It makes sense that Wilco’s eleventh album just kind of showed up on your smartphone last week (albeit with a voluntary download, which is better than what U2 managed last year). In my case I was at a work function, checking Facebook, when I got this picture of a modestly interested Persian cat painted against a vase of roses, very similar to the kitschy paintings they used to put on velvet, with the sentimentally contradictory, laugh-out-loud title Star Wars splashed across in a red, ’50s Italian restaurant font. (“I get it,” my wife said of the cover. “It’s a summation of the Internet.” I definitely married up.)
This is a rare case—although such cases aren’t getting rarer—where the chosen method of distribution of an album seems to have as much to do with why it’s here as the music it contains. Star Wars is the loosest, maybe most impulsive album Wilco’s ever made, and probably the purest. Coursing off bending, abrasive guitar and muted rhythms, it takes a few listens to get past the obfuscations before you realize it’s Wilco in there. You know where things are headed with the opening instrumental “EKG,” an abrasive jolt that pits atonal electric guitar against steady but center-less acoustic guitar. It’s probably how the suits at Reprise thought Yankee Hotel Foxtrot sounded like, because they were in suits. It’s also over in less than 80 seconds. From there Wilco manages a sound that’s elastic and occasionally obscured. “More…” loops around a schizoid drum pattern and a loping glam riff, until they decide to crash the whole thing in a bed of white noise.
The same thing happens with “You Satellite”: Jeff Tweedy slips into a quiet voice, mixed way down low, junior-high electric strums coming out of one speaker and ringing chimes melting from the other. Drummer Glenn Kotche follows along with with jazz-like inexactness. Jeff splits from traditional verse structure, revealing himself as deliberately as the song is building. Four minutes later the resolution comes with Glenn scraping against his cymbals as a menacing low frequency slips into the middle. Then it just drops away.
It’s the elastic, uncentered guitars by Tweedy and Nels Cline that win out the first half of Star Wars. They’re stuck in suspension between riffs and experimental spray that steer recognizable tracks like “Random Name Generator” and “The Joke Explained” into off-track territory, toppling whatever adult contemporary expectancies you might have mistakenly picked up from Wilco (The Album). But when the anchoring Wilco structure finally shows in earnest—which will take a few listens—they gain context and sound like they belonged there all along.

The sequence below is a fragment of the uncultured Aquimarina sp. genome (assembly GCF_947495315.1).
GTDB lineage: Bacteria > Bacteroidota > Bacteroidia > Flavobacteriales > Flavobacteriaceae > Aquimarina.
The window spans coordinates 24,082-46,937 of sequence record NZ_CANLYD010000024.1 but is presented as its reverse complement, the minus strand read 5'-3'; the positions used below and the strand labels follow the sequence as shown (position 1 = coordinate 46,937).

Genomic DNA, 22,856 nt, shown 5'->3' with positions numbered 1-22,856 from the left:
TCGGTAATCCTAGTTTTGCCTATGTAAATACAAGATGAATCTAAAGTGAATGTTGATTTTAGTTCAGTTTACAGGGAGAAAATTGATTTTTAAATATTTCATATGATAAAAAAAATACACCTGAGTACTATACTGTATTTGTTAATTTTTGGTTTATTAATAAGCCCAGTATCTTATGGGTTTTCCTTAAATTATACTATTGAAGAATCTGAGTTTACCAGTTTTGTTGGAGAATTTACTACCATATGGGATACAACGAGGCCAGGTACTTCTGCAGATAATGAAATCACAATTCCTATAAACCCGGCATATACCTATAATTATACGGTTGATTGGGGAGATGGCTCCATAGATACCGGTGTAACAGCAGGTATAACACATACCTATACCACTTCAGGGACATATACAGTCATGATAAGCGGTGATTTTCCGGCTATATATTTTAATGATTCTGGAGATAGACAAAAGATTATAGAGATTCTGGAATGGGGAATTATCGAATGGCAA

Star Wars’ quieter second half nominally resembles what most of our frontal lobes would consider “usual” Wilco, but it’s hardly a settled affair. “Taste the Ceiling” is a typically comforting Tweedy melody, with tendrils of guitar squeaks dropped in for variance’s sake. But the album’s most dramatically deconstructive sequence starts with “Pickled Ginger,” Tweedy hunkering in low tones over a smashed classic rock riff heavy on the low frequencies. (“No one tells me how to behave/I’m born and I go to the grave” Tweedy sings.) By the end the mood’s changed entirely as a compressed Southern rock stomp, until it abruptly cuts off. The sad finality of “Where Do I Begin” carries Tweedy over a mournful Crazy Horse melody, but gives its final minute to a clash of backwards drum reverb and more noticeably detuned guitars. “Cold Slope,” “King of You” and “Magnetized” all play with sudden silences and clipped echoes, with Tweedy keeping his vocals in subdued check, measuring his impositions like hesitant admissions.
They’ve certainly made more direct albums with fewer layers, but when everything’s put away Star Wars might be the Wilco work that tells us more about them than any other, simply because there’s a lot here that we haven’t had to process yet. After a couple of confronting listens, Tweedy’s intent settles in like sediment through amber: You see the shape but have to keep looking closer each successive time, if you’re willing. In that manner Star Wars almost demands repeated listening sessions, and if that’s the case, this may be the greatest return on one’s capital investment in music history, depending on what Mozart charged.
Paul Pearson is a writer, journalist, and interviewer who has written for Treble since 2013. His music writing has also appeared in The Seattle Times, The Stranger, The Olympian, and MSN Music.